But Palmer's situation is different for two reasons. First, he's the franchise quarterback, the most important player on the team. Second, he's threatened to retire if he's not traded, which is something Spikes, Dillon and Ochocinco never did. These two factors up the ante tremendously in terms of putting pressure on the Bengals.
If Palmer, 31, holds firm on his demands, that leaves Dan LeFevour and Jordan Palmer as the other quarterbacks on Cincinnati's roster. The Bengals cannot start the 2011 season with either of those players under center. As more time goes by with uncertainty, it becomes more likely the Bengals must do something to get quarterback help in the draft or free agency.
In my opinion, the Bengals should trade Palmer while they can still get decent value for him. Cincinnati will be rebuilding for the next two years anyway -- with or without Palmer -- and there are plenty of teams in need of a good quarterback.
But the Bengals are standing their ground, hoping Palmer will have a change of heart. That's a dangerous assumption with free agency potentially starting next month and the NFL draft coming in April.
Are concerns about Baltimore Ravens quarterback Joe Flacco legit?
As we continue the subject of quarterbacks, we move over to Baltimore. Flacco is getting drilled this offseason by media and fans for not leading the Ravens past the divisional round. Baltimore entered last season as a Super Bowl favorite and by those standards the team -- and particularly the offense -- underachieved.
Now people are starting to doubt Flacco. He has struggled in the playoffs, recording just one passer rating above 90.0 in seven career postseason games. It's no secret an organization is tied into the success and development of its quarterback. But are the expectations of Flacco, in his third season, too high too soon? The answer is, yes.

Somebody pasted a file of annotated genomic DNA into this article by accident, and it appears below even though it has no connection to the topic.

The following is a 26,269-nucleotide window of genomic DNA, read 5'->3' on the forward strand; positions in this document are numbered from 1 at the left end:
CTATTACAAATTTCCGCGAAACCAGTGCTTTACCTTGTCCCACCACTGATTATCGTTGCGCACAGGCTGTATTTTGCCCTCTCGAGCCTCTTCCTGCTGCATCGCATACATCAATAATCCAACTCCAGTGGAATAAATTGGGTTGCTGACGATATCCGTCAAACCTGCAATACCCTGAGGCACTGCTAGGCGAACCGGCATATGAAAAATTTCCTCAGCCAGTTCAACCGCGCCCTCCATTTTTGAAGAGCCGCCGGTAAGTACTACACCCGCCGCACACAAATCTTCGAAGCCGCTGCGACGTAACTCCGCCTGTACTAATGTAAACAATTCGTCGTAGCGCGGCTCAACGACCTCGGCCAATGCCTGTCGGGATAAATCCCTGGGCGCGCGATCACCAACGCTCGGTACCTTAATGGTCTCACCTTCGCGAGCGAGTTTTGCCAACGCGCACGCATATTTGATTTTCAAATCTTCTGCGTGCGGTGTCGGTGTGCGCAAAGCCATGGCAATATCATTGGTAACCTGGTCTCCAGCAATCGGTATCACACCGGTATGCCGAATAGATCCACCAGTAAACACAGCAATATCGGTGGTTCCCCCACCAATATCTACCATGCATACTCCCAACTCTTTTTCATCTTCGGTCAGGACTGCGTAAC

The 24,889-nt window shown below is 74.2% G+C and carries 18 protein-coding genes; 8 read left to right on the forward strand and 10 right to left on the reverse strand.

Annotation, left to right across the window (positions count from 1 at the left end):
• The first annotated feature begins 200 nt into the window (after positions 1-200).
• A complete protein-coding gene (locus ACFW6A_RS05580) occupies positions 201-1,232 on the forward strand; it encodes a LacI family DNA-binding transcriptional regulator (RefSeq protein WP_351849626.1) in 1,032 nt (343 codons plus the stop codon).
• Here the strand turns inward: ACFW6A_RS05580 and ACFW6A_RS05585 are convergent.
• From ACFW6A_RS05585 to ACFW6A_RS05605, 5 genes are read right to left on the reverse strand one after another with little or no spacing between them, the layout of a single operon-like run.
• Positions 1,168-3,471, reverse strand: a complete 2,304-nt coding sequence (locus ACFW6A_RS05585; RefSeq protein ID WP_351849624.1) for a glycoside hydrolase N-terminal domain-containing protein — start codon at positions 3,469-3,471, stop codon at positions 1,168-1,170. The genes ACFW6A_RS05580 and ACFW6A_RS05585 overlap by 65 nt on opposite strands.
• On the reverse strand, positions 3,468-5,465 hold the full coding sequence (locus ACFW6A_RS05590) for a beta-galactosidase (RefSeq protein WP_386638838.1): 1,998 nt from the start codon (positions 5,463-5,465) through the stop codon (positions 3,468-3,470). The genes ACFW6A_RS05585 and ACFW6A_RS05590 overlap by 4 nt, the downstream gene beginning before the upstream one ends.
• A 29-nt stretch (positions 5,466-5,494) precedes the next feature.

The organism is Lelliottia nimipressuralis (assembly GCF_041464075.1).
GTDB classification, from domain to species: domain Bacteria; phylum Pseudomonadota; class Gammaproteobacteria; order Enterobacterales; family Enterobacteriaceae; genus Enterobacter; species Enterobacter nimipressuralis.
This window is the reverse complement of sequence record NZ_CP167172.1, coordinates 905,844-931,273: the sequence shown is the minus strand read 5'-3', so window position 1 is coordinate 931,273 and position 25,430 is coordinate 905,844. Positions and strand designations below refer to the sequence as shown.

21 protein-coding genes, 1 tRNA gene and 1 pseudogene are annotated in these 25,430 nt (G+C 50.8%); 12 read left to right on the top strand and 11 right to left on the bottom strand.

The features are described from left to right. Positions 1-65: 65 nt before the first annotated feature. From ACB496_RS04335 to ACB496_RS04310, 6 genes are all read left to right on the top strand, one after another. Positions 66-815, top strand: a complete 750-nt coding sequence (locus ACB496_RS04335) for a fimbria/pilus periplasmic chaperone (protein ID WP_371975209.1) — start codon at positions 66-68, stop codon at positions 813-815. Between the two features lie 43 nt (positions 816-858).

Flacco has become a victim of his own early success. He advanced to the AFC title game as a rookie and has had expectations of getting to the Super Bowl thrust upon him since.
Last season, Flacco set career-highs in passing yards (3,622), touchdowns (25) and passer rating (93.6) for the Ravens (12-4). But it's the second-round loss to the Pittsburgh Steelers that stands out in most people's mind.
Flacco likely must get past rival quarterback Ben Roethlisberger of Pittsburgh for the Ravens to take that next step. But there is no shame in losing to the eventual AFC champions in the postseason.
Young quarterbacks such as Matt Ryan, Mark Sanchez and Josh Freeman are viewed in a much more favorable light in their cities. Flacco has had as much career success and put up equal or better numbers than all of them. He deserves a break.
What will the Steelers do at cornerback?
As their Super Bowl XLV loss to the Green Bay Packers proved, the Steelers must add quality depth in the secondary. The Packers, New England Patriots and New Orleans Saints provide the blueprint of how to beat Pittsburgh's vaunted defense: spread the Steelers out with multiple receivers.